Table of Contents Abstract Introduction Methods Results Discussion Acknowledgements References Cited
Northeast Fisheries Science Center Reference Document 12-11
Mortality and Serious Injury Determinations for Baleen Whale Stocks along the Gulf of Mexico, United States East Coast and Atlantic Canadian Provinces, 2006-2010by Allison G. Henry1, Timothy V.N. Cole1, Mendy Garron2, Lanni Hall2, Wayne Ledwell3, Andrew Reid4
1NOAA National Marine Fisheries Service, Northeast Fisheries Science Center, 166 Water Street, Woods Hole, MA 02543
2NOAA Northeast Regional Office, 55 Great Republic Dr., Gloucester, MA 01930-2276
3 Whale Release and Strandings Group, 244 Tolt Rd., Portugal Cove-St. Philip's, Newfoundland, CAN A1M 1R2
4Marine Animal Response Society, c/o Nova Scotia Museum, 1747 Summer St., Halifax, Nova Scotia CAN B3H 3A6
Web version posted June 29, 2012Citation: Henry AG, Cole TVN, Garron M, Hall L, Ledwell W, Reid A. 2012. Mortality and Serious Injury Determinations for Baleen Whale Stocks along the Gulf of Mexico, United States East Coast and Atlantic Canadian Provinces, 2006-2010. US Dept Commer, Northeast Fish Sci Cent Ref Doc. 12-11; 24 p. Available from: National Marine Fisheries Service, 166 Water Street, Woods Hole, MA 02543-1026, or online at http://nefsc.noaa.gov/publications/
Information Quality Act Compliance: In accordance with section 515 of Public Law 106-554, the Northeast Fisheries Science Center completed both technical and policy reviews for this report. These predissemination reviews are on file at the NEFSC Editorial Office.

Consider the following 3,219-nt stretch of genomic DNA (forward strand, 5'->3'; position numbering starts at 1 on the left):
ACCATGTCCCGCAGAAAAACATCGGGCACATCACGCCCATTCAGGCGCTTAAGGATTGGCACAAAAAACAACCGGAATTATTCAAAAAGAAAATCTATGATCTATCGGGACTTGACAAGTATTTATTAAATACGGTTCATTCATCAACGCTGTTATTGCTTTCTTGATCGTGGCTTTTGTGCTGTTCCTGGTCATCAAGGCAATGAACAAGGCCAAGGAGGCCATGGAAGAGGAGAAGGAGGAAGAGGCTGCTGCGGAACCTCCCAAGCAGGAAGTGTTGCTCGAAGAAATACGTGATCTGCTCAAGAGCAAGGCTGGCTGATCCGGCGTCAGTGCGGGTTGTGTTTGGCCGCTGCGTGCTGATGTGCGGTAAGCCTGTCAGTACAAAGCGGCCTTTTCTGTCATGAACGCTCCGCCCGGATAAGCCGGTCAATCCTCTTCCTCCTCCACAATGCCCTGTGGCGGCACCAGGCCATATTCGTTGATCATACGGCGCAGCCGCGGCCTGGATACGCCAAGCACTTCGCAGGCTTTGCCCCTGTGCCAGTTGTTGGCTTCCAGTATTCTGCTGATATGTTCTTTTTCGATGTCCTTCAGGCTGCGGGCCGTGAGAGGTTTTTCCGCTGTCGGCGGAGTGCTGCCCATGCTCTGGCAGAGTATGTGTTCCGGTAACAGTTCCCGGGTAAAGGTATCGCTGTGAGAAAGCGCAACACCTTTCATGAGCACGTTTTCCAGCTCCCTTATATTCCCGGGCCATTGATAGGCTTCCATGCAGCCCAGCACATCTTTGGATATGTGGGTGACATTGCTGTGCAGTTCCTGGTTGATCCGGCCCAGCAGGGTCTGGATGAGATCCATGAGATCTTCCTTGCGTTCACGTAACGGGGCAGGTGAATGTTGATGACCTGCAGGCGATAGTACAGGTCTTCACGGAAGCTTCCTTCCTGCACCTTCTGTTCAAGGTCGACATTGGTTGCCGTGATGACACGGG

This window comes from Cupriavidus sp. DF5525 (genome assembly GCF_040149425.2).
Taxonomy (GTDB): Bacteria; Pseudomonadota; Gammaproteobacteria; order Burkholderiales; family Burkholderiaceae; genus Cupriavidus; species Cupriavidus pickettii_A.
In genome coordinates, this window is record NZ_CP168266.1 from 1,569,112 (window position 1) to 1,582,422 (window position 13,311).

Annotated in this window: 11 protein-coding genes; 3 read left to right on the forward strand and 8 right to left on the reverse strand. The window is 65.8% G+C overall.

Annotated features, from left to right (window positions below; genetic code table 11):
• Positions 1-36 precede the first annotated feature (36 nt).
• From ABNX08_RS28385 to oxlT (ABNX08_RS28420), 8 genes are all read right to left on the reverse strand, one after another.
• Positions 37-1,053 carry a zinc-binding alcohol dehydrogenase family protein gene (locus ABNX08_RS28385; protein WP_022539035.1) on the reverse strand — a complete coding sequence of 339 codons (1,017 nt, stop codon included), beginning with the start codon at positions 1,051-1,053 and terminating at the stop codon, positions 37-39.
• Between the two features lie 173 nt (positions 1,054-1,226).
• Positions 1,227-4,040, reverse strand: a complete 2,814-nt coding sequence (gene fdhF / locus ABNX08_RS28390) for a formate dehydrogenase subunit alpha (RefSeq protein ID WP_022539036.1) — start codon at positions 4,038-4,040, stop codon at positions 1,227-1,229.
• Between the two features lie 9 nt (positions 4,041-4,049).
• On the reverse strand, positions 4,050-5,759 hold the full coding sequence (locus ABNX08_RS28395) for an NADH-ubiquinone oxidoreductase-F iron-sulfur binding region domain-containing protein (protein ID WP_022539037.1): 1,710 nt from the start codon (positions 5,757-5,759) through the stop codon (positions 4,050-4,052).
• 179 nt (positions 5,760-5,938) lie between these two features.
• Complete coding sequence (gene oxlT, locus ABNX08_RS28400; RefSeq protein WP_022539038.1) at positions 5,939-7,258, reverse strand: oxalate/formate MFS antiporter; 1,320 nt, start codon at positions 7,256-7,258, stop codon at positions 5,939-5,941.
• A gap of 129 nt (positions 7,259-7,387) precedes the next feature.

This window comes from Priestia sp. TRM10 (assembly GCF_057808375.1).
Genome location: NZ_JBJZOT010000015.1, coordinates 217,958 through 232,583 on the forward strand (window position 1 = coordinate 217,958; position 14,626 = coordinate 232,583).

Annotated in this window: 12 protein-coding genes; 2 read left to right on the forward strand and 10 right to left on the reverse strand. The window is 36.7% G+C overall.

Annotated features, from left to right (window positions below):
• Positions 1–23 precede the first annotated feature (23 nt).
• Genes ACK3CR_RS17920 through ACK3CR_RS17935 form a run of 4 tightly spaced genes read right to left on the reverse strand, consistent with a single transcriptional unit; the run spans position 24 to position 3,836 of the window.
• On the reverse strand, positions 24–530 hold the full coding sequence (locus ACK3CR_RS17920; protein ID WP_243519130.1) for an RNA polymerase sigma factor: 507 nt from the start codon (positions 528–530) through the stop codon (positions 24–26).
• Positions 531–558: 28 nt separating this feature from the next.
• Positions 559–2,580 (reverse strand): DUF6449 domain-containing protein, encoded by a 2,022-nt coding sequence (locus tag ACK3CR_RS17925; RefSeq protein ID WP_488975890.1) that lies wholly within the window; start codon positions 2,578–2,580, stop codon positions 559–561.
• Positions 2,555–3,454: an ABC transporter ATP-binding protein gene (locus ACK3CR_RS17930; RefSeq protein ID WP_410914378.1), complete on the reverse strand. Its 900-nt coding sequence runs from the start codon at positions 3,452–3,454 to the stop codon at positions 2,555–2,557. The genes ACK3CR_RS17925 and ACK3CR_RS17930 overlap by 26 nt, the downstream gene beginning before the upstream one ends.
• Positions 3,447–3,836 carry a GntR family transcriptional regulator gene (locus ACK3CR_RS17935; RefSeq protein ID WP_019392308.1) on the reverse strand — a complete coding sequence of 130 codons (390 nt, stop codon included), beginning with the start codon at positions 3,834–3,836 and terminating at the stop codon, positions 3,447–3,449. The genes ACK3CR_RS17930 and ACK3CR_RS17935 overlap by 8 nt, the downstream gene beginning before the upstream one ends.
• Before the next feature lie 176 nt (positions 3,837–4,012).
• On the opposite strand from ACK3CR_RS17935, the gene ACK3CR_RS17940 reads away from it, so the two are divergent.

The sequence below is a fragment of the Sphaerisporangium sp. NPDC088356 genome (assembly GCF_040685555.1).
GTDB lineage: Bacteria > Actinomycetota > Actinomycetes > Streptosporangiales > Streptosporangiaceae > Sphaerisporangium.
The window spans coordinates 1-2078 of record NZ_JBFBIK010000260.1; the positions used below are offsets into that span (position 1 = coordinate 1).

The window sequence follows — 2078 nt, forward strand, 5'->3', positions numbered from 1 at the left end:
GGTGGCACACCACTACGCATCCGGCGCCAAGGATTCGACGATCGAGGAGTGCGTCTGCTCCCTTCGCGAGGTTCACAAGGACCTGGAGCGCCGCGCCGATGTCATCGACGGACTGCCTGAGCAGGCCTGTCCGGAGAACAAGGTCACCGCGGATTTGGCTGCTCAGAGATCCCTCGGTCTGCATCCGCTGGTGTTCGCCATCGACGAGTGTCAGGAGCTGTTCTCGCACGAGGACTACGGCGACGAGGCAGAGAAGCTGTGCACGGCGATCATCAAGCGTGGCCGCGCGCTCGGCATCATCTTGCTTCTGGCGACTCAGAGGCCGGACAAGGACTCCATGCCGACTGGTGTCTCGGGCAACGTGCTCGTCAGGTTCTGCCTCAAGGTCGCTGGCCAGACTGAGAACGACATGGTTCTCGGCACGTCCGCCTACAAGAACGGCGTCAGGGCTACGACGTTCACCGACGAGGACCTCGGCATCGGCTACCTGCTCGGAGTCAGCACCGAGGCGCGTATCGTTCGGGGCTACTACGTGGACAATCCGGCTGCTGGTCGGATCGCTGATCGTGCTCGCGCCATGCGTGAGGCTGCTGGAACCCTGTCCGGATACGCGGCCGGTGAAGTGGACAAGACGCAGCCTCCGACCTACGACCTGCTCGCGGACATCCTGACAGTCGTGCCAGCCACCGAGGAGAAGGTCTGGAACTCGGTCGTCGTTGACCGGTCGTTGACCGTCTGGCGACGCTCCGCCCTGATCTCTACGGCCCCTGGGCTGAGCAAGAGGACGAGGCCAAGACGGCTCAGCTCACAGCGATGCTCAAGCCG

The Northeast Fisheries Science Center (NEFSC) has developed criteria to evaluate reports of human-caused injury and mortality to large whales. The criteria minimize the likelihood of incorrectly assigning whale mortalities and serious injuries to human causes and provide a minimum count of such human-caused incidents. Serious injury is defined as an injury that is likely to lead to death. This report describes determinations made for reports received from 2006 - 2010 involving North Atlantic right (Eubalaena glacialis), humpback (Megaptera novaeangliae), fin (Balaenoptera physalus), sei (B. borealis), blue (B. musculus), minke (B. acutorostrata), and Bryde's (B. edeni) whales observed along coastal Gulf of Mexico, the eastern seaboard of the United States, and the Atlantic Canadian provinces. A total of 500 unique large whale events were verified during the period, of which 264 (53%) involved human interactions, 16 (3%) did not involve a human interaction, and for 220 (44%) of the events it was unknown if a human interaction occurred. Of the events involving human interactions, we confirmed 206 unique entanglements and 58 vessel strikes. Four events had evidence of both entanglement and vessel strike, and are included in the totals for both these event categories. Twenty-four (12%) of the entanglements and 28 (48%) of the vessel strikes were fatal. Serious injury was sustained in 33 (16%) of the entanglement events and in 1 (2%) of the confirmed vessel strikes. Serious injury was prevented due to disentanglement efforts in 28 (14%) entanglement events. Forty-five (22%) of the entanglements and 9 (16%) of the vessel strike events did not have adequate documentation to determine if serious injury occurred. Seventy-three (35%) of the entanglement events and 17 (29%) of the vessel strike events were determined to have not caused serious injury or death. We also confirmed a total of 313 mortalities: 52 (17%) due to human interaction, 16 (5%) due to natural causes and 245 (78%) which lacked sufficient evidence to determine cause of death. Humpback whales had the greatest number of entanglement mortalities (n=9), the highest number of serious injury events resulting from entanglements (n=20); and the greatest number of vessel strike mortalities (n=10); and right whales had the only serious injury (n=1) from vessel strikes. These mortality and serious injury numbers are minimum counts because of poor detection probabilities and inadequate documentation for the majority of events. Thus, the true level of human impact to these stocks is assumed to be greater than that reported here; the amount greater is unknown.